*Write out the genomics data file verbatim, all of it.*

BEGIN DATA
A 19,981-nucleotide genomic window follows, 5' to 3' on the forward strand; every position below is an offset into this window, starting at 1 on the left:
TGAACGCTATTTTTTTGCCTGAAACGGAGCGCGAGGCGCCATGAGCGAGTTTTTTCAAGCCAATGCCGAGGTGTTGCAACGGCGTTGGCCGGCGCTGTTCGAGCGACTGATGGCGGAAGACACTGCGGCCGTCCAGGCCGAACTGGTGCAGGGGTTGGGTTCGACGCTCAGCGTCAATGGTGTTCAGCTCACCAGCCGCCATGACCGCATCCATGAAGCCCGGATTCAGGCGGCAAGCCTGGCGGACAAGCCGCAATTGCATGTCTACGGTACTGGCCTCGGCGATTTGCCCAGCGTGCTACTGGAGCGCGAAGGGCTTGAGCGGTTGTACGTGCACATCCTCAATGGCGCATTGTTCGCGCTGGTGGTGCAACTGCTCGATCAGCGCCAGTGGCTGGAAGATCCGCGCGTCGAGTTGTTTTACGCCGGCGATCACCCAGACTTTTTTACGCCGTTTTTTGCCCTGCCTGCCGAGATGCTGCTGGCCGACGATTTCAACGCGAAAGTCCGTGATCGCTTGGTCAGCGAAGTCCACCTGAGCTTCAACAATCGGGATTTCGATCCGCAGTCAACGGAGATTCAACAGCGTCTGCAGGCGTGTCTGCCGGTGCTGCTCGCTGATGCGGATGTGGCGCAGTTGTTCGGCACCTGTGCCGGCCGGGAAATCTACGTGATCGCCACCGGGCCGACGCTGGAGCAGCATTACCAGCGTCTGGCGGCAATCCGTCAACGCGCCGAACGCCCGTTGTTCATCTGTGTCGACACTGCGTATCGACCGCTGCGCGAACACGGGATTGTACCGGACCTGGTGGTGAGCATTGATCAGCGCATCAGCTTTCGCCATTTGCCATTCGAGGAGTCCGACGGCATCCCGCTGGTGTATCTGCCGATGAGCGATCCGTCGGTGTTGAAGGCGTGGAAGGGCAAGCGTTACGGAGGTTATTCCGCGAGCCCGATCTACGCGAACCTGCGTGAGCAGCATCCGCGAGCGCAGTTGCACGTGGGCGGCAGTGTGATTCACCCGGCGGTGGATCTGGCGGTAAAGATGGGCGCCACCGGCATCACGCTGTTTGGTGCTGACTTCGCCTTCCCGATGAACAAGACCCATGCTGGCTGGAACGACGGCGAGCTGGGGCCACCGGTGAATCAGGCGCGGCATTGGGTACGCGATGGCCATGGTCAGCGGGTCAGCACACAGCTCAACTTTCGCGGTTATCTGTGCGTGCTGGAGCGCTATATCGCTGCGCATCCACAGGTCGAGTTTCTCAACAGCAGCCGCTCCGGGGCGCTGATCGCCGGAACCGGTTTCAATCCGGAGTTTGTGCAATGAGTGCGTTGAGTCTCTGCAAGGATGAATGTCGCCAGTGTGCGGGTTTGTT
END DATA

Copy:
A 19,981-nucleotide genomic window follows, 5' to 3' on the forward strand; every position below is an offset into this window, starting at 1 on the left:
TGAACGCTATTTTTTTGCCTGAAACGGAGCGCGAGGCGCCATGAGCGAGTTTTTTCAAGCCAATGCCGAGGTGTTGCAACGGCGTTGGCCGGCGCTGTTCGAGCGACTGATGGCGGAAGACACTGCGGCCGTCCAGGCCGAACTGGTGCAGGGGTTGGGTTCGACGCTCAGCGTCAATGGTGTTCAGCTCACCAGCCGCCATGACCGCATCCATGAAGCCCGGATTCAGGCGGCAAGCCTGGCGGACAAGCCGCAATTGCATGTCTACGGTACTGGCCTCGGCGATTTGCCCAGCGTGCTACTGGAGCGCGAAGGGCTTGAGCGGTTGTACGTGCACATCCTCAATGGCGCATTGTTCGCGCTGGTGGTGCAACTGCTCGATCAGCGCCAGTGGCTGGAAGATCCGCGCGTCGAGTTGTTTTACGCCGGCGATCACCCAGACTTTTTTACGCCGTTTTTTGCCCTGCCTGCCGAGATGCTGCTGGCCGACGATTTCAACGCGAAAGTCCGTGATCGCTTGGTCAGCGAAGTCCACCTGAGCTTCAACAATCGGGATTTCGATCCGCAGTCAACGGAGATTCAACAGCGTCTGCAGGCGTGTCTGCCGGTGCTGCTCGCTGATGCGGATGTGGCGCAGTTGTTCGGCACCTGTGCCGGCCGGGAAATCTACGTGATCGCCACCGGGCCGACGCTGGAGCAGCATTACCAGCGTCTGGCGGCAATCCGTCAACGCGCCGAACGCCCGTTGTTCATCTGTGTCGACACTGCGTATCGACCGCTGCGCGAACACGGGATTGTACCGGACCTGGTGGTGAGCATTGATCAGCGCATCAGCTTTCGCCATTTGCCATTCGAGGAGTCCGACGGCATCCCGCTGGTGTATCTGCCGATGAGCGATCCGTCGGTGTTGAAGGCGTGGAAGGGCAAGCGTTACGGAGGTTATTCCGCGAGCCCGATCTACGCGAACCTGCGTGAGCAGCATCCGCGAGCGCAGTTGCACGTGGGCGGCAGTGTGATTCACCCGGCGGTGGATCTGGCGGTAAAGATGGGCGCCACCGGCATCACGCTGTTTGGTGCTGACTTCGCCTTCCCGATGAACAAGACCCATGCTGGCTGGAACGACGGCGAGCTGGGGCCACCGGTGAATCAGGCGCGGCATTGGGTACGCGATGGCCATGGTCAGCGGGTCAGCACACAGCTCAACTTTCGCGGTTATCTGTGCGTGCTGGAGCGCTATATCGCTGCGCATCCACAGGTCGAGTTTCTCAACAGCAGCCGCTCCGGGGCGCTGATCGCCGGAACCGGTTTCAATCCGGAGTTTGTGCAATGAGTGCGTTGAGTCTCTGCAAGGATGAATGTCGCCAGTGTGCGGGTTTGTT